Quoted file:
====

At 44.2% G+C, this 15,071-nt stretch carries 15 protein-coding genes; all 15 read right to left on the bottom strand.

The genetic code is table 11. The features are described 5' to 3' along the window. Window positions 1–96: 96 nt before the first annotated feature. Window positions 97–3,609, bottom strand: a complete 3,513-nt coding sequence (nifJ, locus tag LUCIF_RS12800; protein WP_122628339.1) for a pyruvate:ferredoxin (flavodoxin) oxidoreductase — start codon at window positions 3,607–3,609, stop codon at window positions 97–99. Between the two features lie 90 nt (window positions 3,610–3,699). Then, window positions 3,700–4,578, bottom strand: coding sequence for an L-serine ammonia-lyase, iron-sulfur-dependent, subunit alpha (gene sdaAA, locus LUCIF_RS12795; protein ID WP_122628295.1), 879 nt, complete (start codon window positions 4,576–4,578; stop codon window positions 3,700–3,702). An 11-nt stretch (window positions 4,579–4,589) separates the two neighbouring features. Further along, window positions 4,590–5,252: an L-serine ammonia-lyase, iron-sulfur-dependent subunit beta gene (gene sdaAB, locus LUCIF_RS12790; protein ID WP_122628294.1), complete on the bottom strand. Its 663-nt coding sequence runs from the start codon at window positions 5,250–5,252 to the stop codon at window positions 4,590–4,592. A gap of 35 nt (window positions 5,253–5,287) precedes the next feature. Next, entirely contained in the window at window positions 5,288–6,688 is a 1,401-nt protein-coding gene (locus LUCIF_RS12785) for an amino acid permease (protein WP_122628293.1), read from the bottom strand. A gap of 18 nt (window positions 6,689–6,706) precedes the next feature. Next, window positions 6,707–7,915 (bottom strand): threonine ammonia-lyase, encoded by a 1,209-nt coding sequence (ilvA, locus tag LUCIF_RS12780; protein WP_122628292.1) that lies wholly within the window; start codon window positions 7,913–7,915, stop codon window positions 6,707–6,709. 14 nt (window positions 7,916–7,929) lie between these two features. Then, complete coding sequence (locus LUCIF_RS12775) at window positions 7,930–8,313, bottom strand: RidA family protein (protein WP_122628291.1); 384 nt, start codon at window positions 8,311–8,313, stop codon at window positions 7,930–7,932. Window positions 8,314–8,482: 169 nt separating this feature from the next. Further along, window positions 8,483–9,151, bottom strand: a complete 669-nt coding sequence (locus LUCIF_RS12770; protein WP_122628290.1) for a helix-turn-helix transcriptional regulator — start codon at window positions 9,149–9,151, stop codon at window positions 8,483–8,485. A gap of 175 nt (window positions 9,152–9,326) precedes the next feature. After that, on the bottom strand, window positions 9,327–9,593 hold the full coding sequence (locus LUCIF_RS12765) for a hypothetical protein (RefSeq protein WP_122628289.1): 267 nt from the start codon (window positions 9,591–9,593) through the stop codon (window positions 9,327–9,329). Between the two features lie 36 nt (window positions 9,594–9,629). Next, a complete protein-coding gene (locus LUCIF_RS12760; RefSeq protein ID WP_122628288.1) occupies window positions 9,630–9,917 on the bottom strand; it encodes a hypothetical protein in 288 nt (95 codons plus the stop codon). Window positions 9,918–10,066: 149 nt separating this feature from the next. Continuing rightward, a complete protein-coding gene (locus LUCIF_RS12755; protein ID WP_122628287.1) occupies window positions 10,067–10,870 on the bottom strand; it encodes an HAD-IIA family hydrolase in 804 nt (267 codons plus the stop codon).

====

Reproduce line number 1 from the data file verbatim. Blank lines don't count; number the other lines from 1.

At 44.2% G+C, this 15,071-nt stretch carries 15 protein-coding genes; all 15 read right to left on the bottom strand.